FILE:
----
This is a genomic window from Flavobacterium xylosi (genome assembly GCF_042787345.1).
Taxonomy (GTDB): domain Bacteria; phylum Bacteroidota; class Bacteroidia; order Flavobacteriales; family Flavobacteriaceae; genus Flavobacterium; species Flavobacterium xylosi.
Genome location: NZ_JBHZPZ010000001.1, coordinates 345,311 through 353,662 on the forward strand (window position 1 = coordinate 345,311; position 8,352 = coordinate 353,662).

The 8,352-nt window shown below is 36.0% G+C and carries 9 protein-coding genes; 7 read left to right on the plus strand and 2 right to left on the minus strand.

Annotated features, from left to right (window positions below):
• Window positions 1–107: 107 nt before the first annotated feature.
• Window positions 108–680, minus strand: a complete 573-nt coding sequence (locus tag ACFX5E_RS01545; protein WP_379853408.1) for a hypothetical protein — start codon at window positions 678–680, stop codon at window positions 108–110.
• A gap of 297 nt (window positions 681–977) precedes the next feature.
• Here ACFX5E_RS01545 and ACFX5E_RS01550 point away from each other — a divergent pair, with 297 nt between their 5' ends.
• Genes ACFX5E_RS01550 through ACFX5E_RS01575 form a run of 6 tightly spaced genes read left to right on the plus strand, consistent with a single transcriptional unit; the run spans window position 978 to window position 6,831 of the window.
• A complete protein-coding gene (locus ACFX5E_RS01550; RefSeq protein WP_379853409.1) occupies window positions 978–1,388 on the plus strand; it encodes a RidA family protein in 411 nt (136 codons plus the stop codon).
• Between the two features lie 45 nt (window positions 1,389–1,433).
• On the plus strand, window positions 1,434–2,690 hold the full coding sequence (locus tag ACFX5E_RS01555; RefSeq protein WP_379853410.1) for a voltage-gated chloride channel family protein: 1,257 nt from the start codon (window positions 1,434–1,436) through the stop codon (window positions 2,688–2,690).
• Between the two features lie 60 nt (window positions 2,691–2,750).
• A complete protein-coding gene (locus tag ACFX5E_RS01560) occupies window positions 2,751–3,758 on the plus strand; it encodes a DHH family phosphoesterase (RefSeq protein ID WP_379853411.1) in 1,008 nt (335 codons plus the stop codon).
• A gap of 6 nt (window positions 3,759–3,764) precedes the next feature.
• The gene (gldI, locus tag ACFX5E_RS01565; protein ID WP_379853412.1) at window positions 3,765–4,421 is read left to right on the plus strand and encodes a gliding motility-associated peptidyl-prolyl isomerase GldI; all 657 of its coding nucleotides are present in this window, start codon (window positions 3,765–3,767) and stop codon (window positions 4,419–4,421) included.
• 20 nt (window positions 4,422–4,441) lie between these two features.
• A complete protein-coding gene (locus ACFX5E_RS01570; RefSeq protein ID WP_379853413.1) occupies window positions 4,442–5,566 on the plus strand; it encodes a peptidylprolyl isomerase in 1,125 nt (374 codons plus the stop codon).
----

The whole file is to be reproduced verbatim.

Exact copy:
This is a genomic window from Flavobacterium xylosi (genome assembly GCF_042787345.1).
Taxonomy (GTDB): domain Bacteria; phylum Bacteroidota; class Bacteroidia; order Flavobacteriales; family Flavobacteriaceae; genus Flavobacterium; species Flavobacterium xylosi.
Genome location: NZ_JBHZPZ010000001.1, coordinates 345,311 through 353,662 on the forward strand (window position 1 = coordinate 345,311; position 8,352 = coordinate 353,662).

The 8,352-nt window shown below is 36.0% G+C and carries 9 protein-coding genes; 7 read left to right on the plus strand and 2 right to left on the minus strand.

Annotated features, from left to right (window positions below):
• Window positions 1–107: 107 nt before the first annotated feature.
• Window positions 108–680, minus strand: a complete 573-nt coding sequence (locus tag ACFX5E_RS01545; protein WP_379853408.1) for a hypothetical protein — start codon at window positions 678–680, stop codon at window positions 108–110.
• A gap of 297 nt (window positions 681–977) precedes the next feature.
• Here ACFX5E_RS01545 and ACFX5E_RS01550 point away from each other — a divergent pair, with 297 nt between their 5' ends.
• Genes ACFX5E_RS01550 through ACFX5E_RS01575 form a run of 6 tightly spaced genes read left to right on the plus strand, consistent with a single transcriptional unit; the run spans window position 978 to window position 6,831 of the window.
• A complete protein-coding gene (locus ACFX5E_RS01550; RefSeq protein WP_379853409.1) occupies window positions 978–1,388 on the plus strand; it encodes a RidA family protein in 411 nt (136 codons plus the stop codon).
• Between the two features lie 45 nt (window positions 1,389–1,433).
• On the plus strand, window positions 1,434–2,690 hold the full coding sequence (locus tag ACFX5E_RS01555; RefSeq protein WP_379853410.1) for a voltage-gated chloride channel family protein: 1,257 nt from the start codon (window positions 1,434–1,436) through the stop codon (window positions 2,688–2,690).
• Between the two features lie 60 nt (window positions 2,691–2,750).
• A complete protein-coding gene (locus tag ACFX5E_RS01560) occupies window positions 2,751–3,758 on the plus strand; it encodes a DHH family phosphoesterase (RefSeq protein ID WP_379853411.1) in 1,008 nt (335 codons plus the stop codon).
• A gap of 6 nt (window positions 3,759–3,764) precedes the next feature.
• The gene (gldI, locus tag ACFX5E_RS01565; protein ID WP_379853412.1) at window positions 3,765–4,421 is read left to right on the plus strand and encodes a gliding motility-associated peptidyl-prolyl isomerase GldI; all 657 of its coding nucleotides are present in this window, start codon (window positions 3,765–3,767) and stop codon (window positions 4,419–4,421) included.
• 20 nt (window positions 4,422–4,441) lie between these two features.
• A complete protein-coding gene (locus ACFX5E_RS01570; RefSeq protein ID WP_379853413.1) occupies window positions 4,442–5,566 on the plus strand; it encodes a peptidylprolyl isomerase in 1,125 nt (374 codons plus the stop codon).